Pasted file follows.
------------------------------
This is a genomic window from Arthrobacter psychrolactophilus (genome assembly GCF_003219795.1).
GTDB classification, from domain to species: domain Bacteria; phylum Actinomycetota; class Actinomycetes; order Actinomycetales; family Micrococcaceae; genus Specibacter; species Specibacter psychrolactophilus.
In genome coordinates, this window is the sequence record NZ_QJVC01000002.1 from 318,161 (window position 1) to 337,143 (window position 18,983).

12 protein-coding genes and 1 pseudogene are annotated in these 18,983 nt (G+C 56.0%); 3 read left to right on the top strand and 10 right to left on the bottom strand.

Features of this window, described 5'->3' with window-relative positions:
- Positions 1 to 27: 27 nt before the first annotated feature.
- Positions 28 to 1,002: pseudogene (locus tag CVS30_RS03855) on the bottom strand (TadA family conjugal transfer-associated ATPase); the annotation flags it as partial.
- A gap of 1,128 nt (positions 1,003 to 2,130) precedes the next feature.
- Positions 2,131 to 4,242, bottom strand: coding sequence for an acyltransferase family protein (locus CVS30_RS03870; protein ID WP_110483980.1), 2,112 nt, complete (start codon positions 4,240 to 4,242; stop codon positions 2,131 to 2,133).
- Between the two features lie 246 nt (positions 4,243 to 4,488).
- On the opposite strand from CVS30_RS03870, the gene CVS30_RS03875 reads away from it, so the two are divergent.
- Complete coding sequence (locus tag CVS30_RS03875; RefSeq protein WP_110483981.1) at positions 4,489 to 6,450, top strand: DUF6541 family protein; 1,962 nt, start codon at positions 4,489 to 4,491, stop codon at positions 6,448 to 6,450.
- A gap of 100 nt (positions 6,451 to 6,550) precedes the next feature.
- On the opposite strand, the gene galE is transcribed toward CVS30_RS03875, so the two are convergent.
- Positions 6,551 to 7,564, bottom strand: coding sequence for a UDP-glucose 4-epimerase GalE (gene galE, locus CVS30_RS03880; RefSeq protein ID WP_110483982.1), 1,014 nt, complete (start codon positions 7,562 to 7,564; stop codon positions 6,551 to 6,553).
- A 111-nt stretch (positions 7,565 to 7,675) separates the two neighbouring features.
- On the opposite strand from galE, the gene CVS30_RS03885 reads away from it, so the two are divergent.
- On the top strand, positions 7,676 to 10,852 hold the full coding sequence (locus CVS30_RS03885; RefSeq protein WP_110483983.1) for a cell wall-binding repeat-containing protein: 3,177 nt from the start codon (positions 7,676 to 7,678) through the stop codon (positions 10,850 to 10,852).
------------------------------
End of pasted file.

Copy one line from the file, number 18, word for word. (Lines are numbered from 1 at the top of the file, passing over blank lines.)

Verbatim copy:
- On the top strand, positions 7,676 to 10,852 hold the full coding sequence (locus CVS30_RS03885; RefSeq protein WP_110483983.1) for a cell wall-binding repeat-containing protein: 3,177 nt from the start codon (positions 7,676 to 7,678) through the stop codon (positions 10,850 to 10,852).